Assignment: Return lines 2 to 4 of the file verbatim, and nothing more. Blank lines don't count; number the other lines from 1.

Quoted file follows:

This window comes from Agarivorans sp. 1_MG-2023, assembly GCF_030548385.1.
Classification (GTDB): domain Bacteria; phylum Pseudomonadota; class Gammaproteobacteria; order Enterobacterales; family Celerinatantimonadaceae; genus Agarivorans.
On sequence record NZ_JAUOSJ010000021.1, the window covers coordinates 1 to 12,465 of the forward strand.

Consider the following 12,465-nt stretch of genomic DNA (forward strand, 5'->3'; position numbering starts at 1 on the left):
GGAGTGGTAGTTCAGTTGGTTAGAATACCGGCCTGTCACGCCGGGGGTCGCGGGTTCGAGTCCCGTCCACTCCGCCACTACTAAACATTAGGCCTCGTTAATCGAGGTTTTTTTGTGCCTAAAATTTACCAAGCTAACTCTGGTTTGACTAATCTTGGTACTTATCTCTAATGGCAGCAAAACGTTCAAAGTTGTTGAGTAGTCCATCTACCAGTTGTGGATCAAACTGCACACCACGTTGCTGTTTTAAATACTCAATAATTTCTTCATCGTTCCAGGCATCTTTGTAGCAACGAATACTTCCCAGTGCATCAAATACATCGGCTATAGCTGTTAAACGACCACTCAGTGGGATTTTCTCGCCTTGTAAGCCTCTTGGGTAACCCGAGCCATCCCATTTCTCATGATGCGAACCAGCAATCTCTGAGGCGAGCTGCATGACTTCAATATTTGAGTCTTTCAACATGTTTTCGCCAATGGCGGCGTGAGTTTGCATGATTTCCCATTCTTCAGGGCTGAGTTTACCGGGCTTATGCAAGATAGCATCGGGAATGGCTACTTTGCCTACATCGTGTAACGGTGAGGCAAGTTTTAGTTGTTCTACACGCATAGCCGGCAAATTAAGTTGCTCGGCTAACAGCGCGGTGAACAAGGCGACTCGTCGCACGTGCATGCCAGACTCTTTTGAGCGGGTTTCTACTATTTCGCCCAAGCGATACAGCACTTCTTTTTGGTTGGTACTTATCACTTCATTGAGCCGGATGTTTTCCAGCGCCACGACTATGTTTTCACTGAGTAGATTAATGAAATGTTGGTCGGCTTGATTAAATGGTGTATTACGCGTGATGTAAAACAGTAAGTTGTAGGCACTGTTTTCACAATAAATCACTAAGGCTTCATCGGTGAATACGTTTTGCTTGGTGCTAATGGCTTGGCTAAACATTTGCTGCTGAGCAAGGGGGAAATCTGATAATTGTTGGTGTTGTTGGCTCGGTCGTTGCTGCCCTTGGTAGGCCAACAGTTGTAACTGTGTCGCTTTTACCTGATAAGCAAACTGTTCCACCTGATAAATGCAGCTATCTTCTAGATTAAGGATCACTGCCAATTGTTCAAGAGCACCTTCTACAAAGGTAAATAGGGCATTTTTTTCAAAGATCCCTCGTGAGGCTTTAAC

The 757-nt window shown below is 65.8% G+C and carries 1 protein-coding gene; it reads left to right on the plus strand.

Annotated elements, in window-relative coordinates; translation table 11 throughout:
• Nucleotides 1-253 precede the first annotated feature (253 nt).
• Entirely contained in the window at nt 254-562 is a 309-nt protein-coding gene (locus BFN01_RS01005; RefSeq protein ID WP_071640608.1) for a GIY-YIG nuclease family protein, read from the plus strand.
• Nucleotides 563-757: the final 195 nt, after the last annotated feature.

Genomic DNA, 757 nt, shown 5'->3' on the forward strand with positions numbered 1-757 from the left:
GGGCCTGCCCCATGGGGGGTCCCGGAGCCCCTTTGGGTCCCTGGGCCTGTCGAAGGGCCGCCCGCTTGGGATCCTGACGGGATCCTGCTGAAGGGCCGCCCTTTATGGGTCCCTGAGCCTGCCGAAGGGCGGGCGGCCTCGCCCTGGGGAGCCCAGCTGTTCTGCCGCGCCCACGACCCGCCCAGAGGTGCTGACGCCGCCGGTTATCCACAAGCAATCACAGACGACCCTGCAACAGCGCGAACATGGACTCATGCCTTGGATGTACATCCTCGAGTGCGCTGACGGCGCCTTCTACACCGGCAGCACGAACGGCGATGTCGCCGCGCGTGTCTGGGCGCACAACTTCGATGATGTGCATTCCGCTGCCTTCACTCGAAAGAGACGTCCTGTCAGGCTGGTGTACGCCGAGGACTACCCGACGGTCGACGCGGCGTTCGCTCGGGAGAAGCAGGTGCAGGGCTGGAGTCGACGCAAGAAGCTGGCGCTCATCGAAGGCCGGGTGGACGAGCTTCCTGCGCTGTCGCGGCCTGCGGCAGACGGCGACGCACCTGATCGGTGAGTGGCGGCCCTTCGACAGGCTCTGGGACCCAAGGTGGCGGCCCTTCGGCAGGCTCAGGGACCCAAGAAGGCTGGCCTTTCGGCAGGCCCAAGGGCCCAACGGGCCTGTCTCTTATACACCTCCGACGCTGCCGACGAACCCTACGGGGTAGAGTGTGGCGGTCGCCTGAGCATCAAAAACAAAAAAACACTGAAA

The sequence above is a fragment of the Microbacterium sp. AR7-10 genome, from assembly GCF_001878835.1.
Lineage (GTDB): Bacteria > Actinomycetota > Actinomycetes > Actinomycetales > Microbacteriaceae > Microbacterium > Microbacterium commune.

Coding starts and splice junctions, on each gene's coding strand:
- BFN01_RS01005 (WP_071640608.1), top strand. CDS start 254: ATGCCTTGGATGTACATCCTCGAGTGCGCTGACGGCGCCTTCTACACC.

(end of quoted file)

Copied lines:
Classification (GTDB): domain Bacteria; phylum Pseudomonadota; class Gammaproteobacteria; order Enterobacterales; family Celerinatantimonadaceae; genus Agarivorans.
On sequence record NZ_JAUOSJ010000021.1, the window covers coordinates 1 to 12,465 of the forward strand.

Consider the following 12,465-nt stretch of genomic DNA (forward strand, 5'->3'; position numbering starts at 1 on the left):